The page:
Anthropogenic factors on the West African coast are contributing more than global climate change to the rapid increase in vulnerability and flood risks in the region.
This was demonstrated by an interdisciplinary IRD team, in collaboration with West African experts and the CNES, in a pilot quantification study published in Nature Communications Earth & Environment on May 15, 2023. The results of the study, part of the WACA-VAR?¹West African Coastal Areas- mapping Vulnerability, Adaptability and Resilience in a changing climate, funded by IRD, under the Space Climate Observatory designation interdisciplinary research program, highlight the need for regional and interdisciplinary coordination to address this issue.
Rising sea levels are often assumed to be the main cause of vulnerability to West African coastal regions. However, according to this study, the anthropisation of West African coasts, leading to increased vulnerability of the environment due to human activities and the intensification of socio-economic issues, will be an even more important factor in increasing the vulnerability to and the level of risk of flooding in these regions in the years to come.
The researchers used cross-analysis of satellite data, particularly for sea levels, topographic data, and data reflecting predictions of social development to quantitatively establish the evolution of flood risks. They performed simulations projecting the impact of both factors to compare the impact of socio-economic factors with rising sea levels.
The results showed that socio-economic development in coastal areas with rapid anthropization appears to be a much greater threat than rising sea levels for increasing flood risk on the West African coast.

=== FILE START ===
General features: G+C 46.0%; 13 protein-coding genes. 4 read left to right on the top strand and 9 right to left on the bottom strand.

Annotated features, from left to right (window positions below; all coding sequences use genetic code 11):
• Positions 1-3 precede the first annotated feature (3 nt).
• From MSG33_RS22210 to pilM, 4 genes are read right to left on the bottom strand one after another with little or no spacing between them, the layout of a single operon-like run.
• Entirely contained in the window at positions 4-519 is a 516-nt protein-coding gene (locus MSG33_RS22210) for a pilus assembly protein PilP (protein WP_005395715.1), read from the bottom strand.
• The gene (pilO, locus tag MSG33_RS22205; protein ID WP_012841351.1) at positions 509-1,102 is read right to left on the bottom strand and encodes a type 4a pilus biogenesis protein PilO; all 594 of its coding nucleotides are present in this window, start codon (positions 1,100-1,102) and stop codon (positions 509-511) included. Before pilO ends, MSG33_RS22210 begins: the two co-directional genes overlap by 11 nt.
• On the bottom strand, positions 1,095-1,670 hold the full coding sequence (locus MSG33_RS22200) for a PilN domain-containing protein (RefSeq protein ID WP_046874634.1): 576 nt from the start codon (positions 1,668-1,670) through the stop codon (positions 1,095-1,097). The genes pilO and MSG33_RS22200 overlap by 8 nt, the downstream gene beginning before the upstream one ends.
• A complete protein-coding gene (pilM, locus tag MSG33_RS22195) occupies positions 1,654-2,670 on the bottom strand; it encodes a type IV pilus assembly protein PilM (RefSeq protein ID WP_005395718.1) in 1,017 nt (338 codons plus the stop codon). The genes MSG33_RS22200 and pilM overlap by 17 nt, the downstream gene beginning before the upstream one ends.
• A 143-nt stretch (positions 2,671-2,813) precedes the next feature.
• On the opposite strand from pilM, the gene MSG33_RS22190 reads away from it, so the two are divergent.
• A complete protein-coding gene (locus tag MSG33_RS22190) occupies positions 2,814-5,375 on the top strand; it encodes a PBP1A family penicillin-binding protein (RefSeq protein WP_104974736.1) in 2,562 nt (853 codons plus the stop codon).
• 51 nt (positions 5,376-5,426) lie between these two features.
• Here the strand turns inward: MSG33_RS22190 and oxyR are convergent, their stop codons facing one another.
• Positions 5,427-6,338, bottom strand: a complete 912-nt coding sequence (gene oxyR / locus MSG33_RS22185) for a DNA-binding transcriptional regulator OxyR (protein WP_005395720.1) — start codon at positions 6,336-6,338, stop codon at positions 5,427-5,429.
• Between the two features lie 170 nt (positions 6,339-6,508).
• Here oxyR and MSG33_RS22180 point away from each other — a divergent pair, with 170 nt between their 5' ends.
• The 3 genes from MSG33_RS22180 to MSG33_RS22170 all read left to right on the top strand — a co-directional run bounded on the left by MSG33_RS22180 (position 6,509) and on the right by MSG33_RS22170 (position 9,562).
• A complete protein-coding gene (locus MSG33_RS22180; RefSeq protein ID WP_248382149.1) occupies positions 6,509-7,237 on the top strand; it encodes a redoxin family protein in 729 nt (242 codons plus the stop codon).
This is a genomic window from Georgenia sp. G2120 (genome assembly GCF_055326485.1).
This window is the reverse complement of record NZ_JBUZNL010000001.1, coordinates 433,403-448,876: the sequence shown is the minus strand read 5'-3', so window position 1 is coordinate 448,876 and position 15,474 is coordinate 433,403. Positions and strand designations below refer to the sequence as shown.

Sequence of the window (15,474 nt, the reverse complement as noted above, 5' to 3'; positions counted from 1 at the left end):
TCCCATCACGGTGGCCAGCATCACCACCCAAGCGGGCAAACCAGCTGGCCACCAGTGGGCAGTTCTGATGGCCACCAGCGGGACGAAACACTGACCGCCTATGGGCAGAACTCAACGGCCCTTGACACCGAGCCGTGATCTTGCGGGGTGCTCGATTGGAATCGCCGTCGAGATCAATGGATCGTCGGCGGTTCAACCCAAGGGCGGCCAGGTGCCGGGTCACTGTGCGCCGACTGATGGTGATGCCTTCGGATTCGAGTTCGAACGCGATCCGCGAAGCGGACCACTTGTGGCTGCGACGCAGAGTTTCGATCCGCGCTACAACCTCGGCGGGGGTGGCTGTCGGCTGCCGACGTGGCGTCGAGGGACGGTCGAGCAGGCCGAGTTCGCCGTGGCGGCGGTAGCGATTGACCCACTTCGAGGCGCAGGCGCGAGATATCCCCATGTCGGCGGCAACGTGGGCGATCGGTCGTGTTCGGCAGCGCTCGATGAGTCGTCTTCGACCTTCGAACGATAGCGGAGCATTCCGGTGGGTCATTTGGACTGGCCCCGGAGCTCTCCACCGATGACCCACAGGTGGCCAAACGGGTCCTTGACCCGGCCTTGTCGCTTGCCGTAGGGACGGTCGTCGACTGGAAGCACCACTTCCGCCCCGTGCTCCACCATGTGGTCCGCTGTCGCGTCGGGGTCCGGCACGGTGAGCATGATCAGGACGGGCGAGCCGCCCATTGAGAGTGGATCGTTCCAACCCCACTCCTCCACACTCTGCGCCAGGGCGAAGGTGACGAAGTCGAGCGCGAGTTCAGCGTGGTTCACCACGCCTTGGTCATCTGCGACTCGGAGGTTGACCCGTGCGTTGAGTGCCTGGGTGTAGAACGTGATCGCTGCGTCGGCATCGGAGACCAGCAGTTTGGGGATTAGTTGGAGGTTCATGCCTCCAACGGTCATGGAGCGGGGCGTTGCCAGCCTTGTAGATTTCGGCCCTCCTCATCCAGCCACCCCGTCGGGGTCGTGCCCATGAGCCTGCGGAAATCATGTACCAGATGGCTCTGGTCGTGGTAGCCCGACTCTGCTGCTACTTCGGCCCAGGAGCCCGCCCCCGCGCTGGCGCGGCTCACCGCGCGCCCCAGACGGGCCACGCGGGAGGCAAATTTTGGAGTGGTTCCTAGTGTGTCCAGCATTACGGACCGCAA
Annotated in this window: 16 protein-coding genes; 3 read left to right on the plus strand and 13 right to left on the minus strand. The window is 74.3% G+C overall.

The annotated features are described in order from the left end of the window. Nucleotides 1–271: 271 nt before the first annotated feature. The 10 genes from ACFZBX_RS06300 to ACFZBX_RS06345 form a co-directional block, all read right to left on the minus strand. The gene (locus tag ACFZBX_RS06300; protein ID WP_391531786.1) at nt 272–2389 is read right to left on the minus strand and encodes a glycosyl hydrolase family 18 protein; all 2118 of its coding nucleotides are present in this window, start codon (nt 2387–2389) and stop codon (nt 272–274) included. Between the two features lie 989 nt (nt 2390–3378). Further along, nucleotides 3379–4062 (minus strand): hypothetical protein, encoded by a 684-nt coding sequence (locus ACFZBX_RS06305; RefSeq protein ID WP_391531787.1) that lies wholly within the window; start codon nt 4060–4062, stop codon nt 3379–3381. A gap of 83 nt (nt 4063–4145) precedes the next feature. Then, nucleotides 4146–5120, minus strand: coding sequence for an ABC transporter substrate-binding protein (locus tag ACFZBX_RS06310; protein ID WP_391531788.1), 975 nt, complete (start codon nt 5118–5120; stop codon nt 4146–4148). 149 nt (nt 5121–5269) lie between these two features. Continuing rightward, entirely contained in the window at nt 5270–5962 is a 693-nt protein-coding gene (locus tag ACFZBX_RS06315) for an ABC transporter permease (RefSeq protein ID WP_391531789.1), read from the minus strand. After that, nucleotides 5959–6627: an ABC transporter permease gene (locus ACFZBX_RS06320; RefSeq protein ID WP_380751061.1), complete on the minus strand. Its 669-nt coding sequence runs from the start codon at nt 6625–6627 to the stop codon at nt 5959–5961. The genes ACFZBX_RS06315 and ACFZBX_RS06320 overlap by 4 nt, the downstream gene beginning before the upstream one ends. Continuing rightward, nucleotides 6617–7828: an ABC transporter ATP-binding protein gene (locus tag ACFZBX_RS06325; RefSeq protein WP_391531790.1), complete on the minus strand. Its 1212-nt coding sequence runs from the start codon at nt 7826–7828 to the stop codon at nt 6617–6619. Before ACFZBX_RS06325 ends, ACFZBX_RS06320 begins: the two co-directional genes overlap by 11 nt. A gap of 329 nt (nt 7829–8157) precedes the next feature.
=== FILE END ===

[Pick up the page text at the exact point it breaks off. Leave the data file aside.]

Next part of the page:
This sustainability science research also confirmed that the results can be applied to all West African countries, from Mauritania in the north-west to Cameroon in the south-east. The results point to the need for a coordinated action plan for the whole region that takes into account both environmental and socio-economic aspects. There is little doubt that no action would be more costly long term than a well-organised adaptation scheme. Key elements would be conservation of the coastal environment and reforms to socio-economic development.
Reference : Olusegun A. Dada, Rafael Almar, Pierre Morand, Erwin W. J. Bergsma and Donatus B. Angnuureng, Philip S. J. Minderhoud.
“Socioeconomic development change, rather than sea level rise, forms the main hazard for the future West African coast”, Nature Communications Earth & Environment, May 15, 2023.
Contact : Rafaël Almar, Researcher in coastal dynamics, Laboratoire d’Études en Géophysique et Océanographie Spatiales (LEGOS - IRD/CNES/CNRS/Université de Toulouse) - firstname.lastname@example.org